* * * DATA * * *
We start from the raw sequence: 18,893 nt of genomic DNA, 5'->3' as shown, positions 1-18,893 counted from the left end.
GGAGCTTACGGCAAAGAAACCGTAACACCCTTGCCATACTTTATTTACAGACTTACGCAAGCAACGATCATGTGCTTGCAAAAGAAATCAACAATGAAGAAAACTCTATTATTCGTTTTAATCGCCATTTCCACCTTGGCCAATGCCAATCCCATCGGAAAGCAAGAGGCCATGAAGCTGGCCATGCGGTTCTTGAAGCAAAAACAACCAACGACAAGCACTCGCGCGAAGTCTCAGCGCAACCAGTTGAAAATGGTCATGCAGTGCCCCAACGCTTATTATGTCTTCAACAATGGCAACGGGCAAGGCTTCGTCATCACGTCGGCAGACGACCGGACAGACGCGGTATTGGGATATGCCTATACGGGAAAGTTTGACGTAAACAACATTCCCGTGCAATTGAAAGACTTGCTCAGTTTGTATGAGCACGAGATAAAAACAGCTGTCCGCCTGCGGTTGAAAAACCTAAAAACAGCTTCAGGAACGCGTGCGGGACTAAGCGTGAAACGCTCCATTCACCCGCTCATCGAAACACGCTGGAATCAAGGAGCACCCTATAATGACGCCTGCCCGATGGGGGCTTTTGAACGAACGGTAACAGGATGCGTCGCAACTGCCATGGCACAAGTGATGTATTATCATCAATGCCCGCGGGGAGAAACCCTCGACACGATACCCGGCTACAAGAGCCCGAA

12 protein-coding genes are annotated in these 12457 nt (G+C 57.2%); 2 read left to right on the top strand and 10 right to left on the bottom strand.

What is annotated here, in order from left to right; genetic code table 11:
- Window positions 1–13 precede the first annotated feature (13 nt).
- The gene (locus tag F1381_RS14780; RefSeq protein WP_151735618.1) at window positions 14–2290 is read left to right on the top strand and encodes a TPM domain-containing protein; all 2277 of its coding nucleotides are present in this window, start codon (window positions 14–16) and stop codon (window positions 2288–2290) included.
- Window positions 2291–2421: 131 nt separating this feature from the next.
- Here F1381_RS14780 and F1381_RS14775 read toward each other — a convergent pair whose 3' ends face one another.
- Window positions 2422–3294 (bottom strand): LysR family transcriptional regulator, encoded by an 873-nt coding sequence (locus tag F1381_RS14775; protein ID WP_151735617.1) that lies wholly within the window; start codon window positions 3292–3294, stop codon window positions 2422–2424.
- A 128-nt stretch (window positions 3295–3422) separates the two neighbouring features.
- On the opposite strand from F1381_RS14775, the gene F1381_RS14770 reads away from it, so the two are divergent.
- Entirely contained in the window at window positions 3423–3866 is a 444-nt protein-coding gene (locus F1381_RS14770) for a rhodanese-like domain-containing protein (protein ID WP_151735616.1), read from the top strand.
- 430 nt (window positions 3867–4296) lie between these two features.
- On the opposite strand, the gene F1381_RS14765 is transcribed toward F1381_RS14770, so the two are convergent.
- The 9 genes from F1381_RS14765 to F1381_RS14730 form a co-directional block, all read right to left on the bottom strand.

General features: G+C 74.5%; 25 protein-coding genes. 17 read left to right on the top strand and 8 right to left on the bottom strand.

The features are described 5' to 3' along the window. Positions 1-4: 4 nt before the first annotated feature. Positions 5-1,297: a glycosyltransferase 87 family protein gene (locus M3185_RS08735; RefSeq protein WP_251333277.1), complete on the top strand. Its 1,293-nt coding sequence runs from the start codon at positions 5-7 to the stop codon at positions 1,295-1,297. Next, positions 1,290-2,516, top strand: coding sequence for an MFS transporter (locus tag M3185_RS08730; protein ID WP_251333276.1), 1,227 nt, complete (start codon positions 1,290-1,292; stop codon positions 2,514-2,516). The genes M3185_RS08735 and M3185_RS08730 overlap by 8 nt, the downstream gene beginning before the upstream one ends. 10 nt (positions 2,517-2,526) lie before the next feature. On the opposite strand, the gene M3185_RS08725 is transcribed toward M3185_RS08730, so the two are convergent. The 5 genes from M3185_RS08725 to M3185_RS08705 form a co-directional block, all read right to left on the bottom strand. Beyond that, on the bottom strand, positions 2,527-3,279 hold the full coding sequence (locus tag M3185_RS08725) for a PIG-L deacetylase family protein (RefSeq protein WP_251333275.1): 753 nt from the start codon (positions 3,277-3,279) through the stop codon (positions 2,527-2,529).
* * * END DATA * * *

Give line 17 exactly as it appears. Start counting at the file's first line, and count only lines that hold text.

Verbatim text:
The features are described 5' to 3' along the window. Positions 1-4: 4 nt before the first annotated feature. Positions 5-1,297: a glycosyltransferase 87 family protein gene (locus M3185_RS08735; RefSeq protein WP_251333277.1), complete on the top strand. Its 1,293-nt coding sequence runs from the start codon at positions 5-7 to the stop codon at positions 1,295-1,297. Next, positions 1,290-2,516, top strand: coding sequence for an MFS transporter (locus tag M3185_RS08730; protein ID WP_251333276.1), 1,227 nt, complete (start codon positions 1,290-1,292; stop codon positions 2,514-2,516). The genes M3185_RS08735 and M3185_RS08730 overlap by 8 nt, the downstream gene beginning before the upstream one ends. 10 nt (positions 2,517-2,526) lie before the next feature. On the opposite strand, the gene M3185_RS08725 is transcribed toward M3185_RS08730, so the two are convergent. The 5 genes from M3185_RS08725 to M3185_RS08705 form a co-directional block, all read right to left on the bottom strand. Beyond that, on the bottom strand, positions 2,527-3,279 hold the full coding sequence (locus tag M3185_RS08725) for a PIG-L deacetylase family protein (RefSeq protein WP_251333275.1): 753 nt from the start codon (positions 3,277-3,279) through the stop codon (positions 2,527-2,529).